For this year’s Christmas business, the German Retail Association (Handelsverband Deutschland) expects an increase in turnover of two percent to 100 billion euros for the first time.

Retailers are only moderately satisfied with the start to this year’s Christmas business. According to a recent survey of 350 retailers of all sizes and from all sectors conducted by the German Retail Association (Handelsverband Deutschland, HDE), inner city retailers in particular are suffering from weak customer frequency. “All in all, company reports indicate that Christmas business has been slightly weaker than in the previous year,” says Stefan Genth, Managing Director of the HDE, summing up the second weekend in Advent.

Retailers in the city district centres, suburbs and industrial estates, on the other hand, were satisfied with their business. Companies offering their goods online and offline as well as larger businesses with annual sales of over two million euros also reported good sales. “Christmas sales at started off with a bang, both online and stationary: Until now, Black Friday has been our absolute highlight this year, when we doubled our previous daily sales record. The rest of the pre-Christmas period is the icing on the cake for our very successful year 2018,” explains Bastian Siebers, Managing Director. And Toys “R “Us is also very satisfied: “The Christmas business is going very well according to expectations and even surpasses them in some places in an extremely positive way. This applies both to our online shop and to our stationary branch business,” says press spokeswoman Marie-Charlotte von Heyking.

All in all, the HDE expects a sales increase of two percent for this year’s Christmas business. Growth in over-the-counter retailing will be just under one percent and in online retailing just under ten percent compared to the previous year. Not least because German consumers are digging deeper into their pockets for their Christmas shopping this year.

Germans spend an average of 427 euros on Christmas presents in 2018

At an average of 427 euros, Germans spend a good 1.4 percent more on Christmas gifts than in the previous year. This is the central result of a recent consumer survey of 56,000 German buyers conducted by the ifes Institute of the FOM Hochschule für Ökonomie und Management with the support of the HDE. For around 57 percent, the planned expenditure for gifts remains constant compared to the previous year, 25 percent of all respondents estimate their expenditure for this year to be slightly to significantly higher. Above all the generation of the Babyboomer at the age of 53 to 63 years spends with on the average 588 euro most on Weihnachtsgeschenke. The interviewees particularly frequently stated that they wanted to give presents to their partners (71.6 percent), followed by relatives (63.3 percent), parents (61.3 percent) and children (59.2 percent).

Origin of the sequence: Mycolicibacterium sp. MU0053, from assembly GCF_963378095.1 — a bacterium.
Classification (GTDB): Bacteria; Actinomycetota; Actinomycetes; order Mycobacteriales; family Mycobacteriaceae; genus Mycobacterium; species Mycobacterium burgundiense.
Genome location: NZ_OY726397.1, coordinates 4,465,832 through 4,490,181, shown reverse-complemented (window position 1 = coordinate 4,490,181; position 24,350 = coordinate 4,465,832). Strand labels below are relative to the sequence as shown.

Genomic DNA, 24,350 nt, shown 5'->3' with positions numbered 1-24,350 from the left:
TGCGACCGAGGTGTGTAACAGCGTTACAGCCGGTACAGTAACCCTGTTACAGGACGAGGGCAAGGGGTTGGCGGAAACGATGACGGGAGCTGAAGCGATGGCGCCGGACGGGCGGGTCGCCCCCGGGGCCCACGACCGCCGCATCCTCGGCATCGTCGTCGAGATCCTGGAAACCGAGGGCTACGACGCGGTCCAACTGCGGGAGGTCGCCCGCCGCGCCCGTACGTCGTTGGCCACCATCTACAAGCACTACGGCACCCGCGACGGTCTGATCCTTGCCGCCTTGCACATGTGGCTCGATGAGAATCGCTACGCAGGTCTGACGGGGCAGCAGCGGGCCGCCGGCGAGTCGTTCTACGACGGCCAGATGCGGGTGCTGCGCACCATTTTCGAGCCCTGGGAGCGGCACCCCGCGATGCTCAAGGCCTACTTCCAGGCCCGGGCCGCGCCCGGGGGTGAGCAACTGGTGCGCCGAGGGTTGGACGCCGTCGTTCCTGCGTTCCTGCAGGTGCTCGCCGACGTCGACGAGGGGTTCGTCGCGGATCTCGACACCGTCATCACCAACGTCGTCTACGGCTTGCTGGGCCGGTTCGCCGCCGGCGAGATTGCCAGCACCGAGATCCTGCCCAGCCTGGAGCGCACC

Gift certificate still the most popular Christmas gift

Gift vouchers are becoming more and more popular, and this year they will end up under one in two trees. No wonder, because those who are not completely sure about their choice of gift will be happy to fall back on this alternative. “Not least for this reason they are also very popular again this year with our customers,” says the Toys “R “Us press spokeswoman. But cosmetics and body care products (44 percent), books and stationery as well as concert and theatre tickets (42 percent each) are also still very popular with German donors. 38 percent of all respondents also give away toys. When selecting gifts, consumers rely primarily on personal recommendations from friends or acquaintances and on search engines on the Internet. Direct mailings from mail order companies, radio advertising and Facebook pages from dealers or manufacturers, on the other hand, have no relevance at all.

Shopping centers still ahead of Internet commerce

Anyone who thinks that stationary trade has had its day is mistaken. After all, 64 percent of German consumers prefer to buy their Christmas presents in broad-based shopping centers in the city, closely followed by online orders (60 percent). But specialist shops and department stores are also still very popular among the respondents. For nine out of ten consumers, the purchase of gifts from teleshopping stations plays no role at all, three quarters of all respondents find catalogue orders via mail order unimportant. 70 percent of consumers also consider a visit to factory outlets or outlet centres to be unimportant for obtaining Christmas presents.


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Link: FOM University Christmas Survey

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